This film explores the exploding diabetes epidemic and the misconception that diabetes is either hereditary and it’s not your fault, or you eat junk food like it’s going out of style and you end up diabetic.
Not too long ago, I reviewed a documentary that Katie Couric produced called “Fed Up”, a film about childhood obesity. “Carb-Loaded: A Culture Dying to Eat” takes it one step further and investigates why children are succumbing to and being diagnosed with adult onset diabetes as young as eight years old. For the longest time, diabetes was a disease that was thought to be either hereditary or was contracted by eating an overabundance of junk food. This film explores exactly how and why more and more people are acquiring this deadly condition and in many cases, through no fault of their own.
Research shows that by the year 2050, one in three people will be diabetic while every one in two people will be obese, not overweight, obese. Naturally, the obesity epidemic we are currently experiencing is fueling the number of people diagnosed with diabetes which, in turn, can then lead to other ailments such as heart disease, kidney failure, blindness, foot amputations and premature deaths, to name but a few. Many people associate diabetes with obesity but that is not always the case. A lot of people, especially those who eat healthy and exercise regularly, are being diagnosed with diabetes so what can we, as a nation, do to combat this disease?
One of the many simple solutions is also one of the most difficult for many people: portion sizes. Today, we seem to be eating more food than ever before, especially when we eat out at restaurants. Years ago, you could order a burger, fries and a drink but today, while you can still place that same order, you now have the option of different portion sizes; small, medium, large and extra large and when given this seemingly simple choice, the majority of people go for the large. We see commercials on TV where plate portions of burgers and chicken and pasta are huge but to us, they are normal because we have been eating this way for so long.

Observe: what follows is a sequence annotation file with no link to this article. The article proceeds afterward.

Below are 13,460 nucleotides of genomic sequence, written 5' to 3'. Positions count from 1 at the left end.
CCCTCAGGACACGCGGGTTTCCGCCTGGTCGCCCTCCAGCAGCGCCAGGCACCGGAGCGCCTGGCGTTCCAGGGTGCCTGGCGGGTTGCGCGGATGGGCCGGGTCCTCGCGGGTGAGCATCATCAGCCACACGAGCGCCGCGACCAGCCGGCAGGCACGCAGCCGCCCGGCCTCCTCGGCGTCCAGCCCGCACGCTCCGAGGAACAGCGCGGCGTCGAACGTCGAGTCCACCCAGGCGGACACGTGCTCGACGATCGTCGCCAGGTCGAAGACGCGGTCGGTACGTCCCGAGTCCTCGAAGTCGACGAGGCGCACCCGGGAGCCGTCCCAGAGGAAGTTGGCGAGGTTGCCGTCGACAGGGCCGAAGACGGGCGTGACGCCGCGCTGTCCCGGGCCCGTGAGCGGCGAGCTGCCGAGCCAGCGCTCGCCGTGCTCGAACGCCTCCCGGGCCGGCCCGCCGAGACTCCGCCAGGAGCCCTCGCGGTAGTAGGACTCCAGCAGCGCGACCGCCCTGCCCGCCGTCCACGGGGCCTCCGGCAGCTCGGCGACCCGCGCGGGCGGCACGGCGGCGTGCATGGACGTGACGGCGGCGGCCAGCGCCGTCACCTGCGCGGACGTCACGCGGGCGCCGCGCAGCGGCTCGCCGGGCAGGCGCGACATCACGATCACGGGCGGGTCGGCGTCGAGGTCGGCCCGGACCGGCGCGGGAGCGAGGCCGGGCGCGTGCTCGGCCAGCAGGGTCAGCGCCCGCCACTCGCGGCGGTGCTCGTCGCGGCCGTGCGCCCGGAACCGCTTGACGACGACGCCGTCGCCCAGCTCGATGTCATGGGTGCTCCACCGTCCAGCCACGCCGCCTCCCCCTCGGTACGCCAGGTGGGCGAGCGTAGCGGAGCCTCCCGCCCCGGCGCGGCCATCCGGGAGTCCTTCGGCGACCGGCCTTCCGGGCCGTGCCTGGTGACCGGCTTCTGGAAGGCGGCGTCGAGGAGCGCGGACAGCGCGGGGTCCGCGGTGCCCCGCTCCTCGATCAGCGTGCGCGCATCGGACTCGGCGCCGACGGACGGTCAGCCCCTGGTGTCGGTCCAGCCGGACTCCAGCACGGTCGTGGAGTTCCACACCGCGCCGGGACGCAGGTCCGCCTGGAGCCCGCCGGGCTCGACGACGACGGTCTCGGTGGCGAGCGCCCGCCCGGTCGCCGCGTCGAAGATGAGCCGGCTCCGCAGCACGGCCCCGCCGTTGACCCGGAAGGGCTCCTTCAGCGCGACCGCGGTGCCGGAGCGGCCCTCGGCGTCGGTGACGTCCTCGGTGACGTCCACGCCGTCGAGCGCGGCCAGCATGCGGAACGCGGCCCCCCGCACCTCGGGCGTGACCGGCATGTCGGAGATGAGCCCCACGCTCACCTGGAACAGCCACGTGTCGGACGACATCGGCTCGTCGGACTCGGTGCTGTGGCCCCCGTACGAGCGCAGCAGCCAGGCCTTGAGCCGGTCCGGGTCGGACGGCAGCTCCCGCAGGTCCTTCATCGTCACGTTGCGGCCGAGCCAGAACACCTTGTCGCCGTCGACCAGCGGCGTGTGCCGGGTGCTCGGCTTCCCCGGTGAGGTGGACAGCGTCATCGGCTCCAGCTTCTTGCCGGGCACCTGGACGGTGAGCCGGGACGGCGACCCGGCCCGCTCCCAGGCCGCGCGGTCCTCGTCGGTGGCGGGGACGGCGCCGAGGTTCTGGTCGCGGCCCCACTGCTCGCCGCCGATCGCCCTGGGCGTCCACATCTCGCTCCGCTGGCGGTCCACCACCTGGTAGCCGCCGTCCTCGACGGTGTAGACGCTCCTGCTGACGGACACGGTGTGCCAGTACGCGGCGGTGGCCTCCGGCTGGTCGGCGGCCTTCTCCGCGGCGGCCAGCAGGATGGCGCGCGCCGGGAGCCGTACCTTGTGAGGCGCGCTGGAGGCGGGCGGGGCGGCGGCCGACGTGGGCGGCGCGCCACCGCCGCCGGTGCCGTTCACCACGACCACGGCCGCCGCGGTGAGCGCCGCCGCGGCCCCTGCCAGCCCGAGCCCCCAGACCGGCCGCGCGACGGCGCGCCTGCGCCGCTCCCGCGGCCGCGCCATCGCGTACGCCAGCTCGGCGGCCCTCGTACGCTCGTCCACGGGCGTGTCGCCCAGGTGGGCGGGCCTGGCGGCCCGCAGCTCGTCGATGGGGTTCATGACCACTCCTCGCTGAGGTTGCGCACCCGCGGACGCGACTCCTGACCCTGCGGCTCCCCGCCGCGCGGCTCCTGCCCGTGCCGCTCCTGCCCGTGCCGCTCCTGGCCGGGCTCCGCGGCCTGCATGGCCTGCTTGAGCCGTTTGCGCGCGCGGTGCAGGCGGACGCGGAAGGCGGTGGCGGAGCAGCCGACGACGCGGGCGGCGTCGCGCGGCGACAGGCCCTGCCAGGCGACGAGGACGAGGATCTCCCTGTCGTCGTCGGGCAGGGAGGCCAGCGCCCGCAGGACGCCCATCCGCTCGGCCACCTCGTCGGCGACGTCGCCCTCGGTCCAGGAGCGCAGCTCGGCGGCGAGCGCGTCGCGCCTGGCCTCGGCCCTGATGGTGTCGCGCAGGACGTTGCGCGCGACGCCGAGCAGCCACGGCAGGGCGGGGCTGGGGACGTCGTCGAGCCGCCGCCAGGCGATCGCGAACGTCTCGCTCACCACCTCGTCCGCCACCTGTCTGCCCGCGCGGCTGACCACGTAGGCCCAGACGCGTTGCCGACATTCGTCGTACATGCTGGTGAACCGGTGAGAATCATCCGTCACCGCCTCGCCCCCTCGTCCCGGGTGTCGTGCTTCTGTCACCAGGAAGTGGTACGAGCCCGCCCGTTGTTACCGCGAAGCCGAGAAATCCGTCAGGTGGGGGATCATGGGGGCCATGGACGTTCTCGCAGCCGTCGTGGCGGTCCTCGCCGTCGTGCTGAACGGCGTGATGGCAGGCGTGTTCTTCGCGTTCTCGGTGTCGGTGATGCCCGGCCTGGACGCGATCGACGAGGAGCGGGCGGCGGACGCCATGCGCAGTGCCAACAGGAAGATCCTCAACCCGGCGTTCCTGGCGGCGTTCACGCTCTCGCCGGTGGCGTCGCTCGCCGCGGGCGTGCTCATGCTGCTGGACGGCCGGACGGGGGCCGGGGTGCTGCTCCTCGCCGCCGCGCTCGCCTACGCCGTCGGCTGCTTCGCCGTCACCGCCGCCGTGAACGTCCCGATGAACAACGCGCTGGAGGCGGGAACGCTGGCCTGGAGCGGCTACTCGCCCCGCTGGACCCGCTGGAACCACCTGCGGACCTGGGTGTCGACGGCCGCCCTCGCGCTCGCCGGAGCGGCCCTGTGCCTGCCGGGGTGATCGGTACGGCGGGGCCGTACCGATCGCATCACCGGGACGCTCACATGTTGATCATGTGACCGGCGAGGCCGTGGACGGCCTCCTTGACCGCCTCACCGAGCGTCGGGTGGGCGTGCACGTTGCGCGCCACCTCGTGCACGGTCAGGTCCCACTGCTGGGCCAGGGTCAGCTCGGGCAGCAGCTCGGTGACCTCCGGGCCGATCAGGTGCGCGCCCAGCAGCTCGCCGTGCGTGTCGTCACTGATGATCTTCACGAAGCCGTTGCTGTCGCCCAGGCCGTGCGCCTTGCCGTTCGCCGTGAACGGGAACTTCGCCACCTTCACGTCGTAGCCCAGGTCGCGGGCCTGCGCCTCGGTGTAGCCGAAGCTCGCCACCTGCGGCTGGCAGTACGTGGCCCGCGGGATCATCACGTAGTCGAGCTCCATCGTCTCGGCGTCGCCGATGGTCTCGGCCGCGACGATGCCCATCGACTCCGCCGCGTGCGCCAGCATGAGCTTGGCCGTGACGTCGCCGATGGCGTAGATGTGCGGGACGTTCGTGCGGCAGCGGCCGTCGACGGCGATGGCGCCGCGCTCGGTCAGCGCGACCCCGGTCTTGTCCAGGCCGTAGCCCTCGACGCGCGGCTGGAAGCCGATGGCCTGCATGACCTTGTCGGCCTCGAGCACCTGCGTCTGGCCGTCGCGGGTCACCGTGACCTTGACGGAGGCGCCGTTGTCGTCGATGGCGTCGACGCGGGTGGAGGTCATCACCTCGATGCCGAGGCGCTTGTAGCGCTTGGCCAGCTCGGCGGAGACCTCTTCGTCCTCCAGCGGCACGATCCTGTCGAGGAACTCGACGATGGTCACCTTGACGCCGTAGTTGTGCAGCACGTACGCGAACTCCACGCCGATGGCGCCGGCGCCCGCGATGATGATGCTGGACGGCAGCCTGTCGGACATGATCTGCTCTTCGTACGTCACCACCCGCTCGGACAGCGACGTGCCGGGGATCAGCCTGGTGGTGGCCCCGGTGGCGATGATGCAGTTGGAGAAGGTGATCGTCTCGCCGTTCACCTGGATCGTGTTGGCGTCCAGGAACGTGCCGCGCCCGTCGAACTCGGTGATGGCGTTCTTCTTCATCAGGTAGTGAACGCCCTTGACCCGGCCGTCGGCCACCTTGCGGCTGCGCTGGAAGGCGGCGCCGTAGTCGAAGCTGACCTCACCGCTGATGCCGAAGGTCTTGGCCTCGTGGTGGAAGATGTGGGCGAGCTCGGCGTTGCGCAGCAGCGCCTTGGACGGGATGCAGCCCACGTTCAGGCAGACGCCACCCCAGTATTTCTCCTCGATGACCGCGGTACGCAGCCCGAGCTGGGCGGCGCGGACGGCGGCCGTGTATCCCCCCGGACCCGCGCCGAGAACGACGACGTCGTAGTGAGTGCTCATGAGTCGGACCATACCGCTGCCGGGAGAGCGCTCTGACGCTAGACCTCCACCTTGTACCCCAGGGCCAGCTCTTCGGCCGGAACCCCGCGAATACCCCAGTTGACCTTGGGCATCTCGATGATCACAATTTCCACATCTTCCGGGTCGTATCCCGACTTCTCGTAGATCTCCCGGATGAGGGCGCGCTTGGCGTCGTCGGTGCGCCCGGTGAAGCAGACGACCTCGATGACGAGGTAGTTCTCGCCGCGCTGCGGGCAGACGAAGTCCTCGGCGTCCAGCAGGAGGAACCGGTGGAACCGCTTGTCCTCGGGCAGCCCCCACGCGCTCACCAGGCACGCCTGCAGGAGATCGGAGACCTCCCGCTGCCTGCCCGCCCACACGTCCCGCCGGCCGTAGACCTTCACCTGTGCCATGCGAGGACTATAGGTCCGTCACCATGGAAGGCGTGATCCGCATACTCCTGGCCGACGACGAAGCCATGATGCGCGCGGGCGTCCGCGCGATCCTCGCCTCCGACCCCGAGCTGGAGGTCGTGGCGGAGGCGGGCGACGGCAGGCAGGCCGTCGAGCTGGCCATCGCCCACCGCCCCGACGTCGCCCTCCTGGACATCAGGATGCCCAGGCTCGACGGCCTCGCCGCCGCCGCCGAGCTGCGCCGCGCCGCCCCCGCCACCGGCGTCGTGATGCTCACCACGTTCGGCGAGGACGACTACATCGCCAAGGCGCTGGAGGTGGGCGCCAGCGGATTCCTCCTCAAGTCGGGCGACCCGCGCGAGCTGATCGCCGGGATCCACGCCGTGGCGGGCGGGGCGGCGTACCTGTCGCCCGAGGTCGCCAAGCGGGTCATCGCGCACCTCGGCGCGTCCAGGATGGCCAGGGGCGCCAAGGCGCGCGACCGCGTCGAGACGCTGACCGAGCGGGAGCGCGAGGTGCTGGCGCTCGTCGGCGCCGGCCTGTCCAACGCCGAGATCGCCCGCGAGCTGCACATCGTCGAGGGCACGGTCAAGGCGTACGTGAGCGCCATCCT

If you were to go back at least twenty years, you would see a big difference in the food servings of then and today and on top of that, scientists have proven that when a woman eats junk food while pregnant, her baby can literally acquire a taste for that same food so in essence, we are one generation away from children who will have an appetite for junk food before they are even born. Apparently, there seems to be no one simple answer to combat diabetes although exercising and healthier eating is a good way to start. Some people have it and some will inherit it, either through an unhealthy lifestyle or genetically but once it’s there, a person can concentrate on managing their blood sugar levels as close to normal as possible, without causing hypoglycemia.
“Carb-Loaded: A Culture Dying to Eat” is highly recommended and required viewing but it also comes on the heels of the aforementioned Katie Couric-produced “Fed Up”, another documentary which chronicled childhood obesity and diabetes and I feel, sadly, because that film had some big names and funding attached to it, that this film will live in its shadow and not be able to break away which is a pity because it is just as, if not more informative and more in-depth, than that show. I hope I am wrong. Definitely worth a look.
In select theaters September 27th
Latest posts by James McDonald (see all)
- Book Review: ‘The Coincidence Makers’ Is An Epic Unconventional Fairytale - February 19, 2018
- Book Review: ‘Inventing Joy’ Is Inspiring And Easy To Read - December 29, 2017
- Book Review: ‘Future Home Of The Living God’ Is Tender And Dramatic Despite An Unfulfilling Ending - December 5, 2017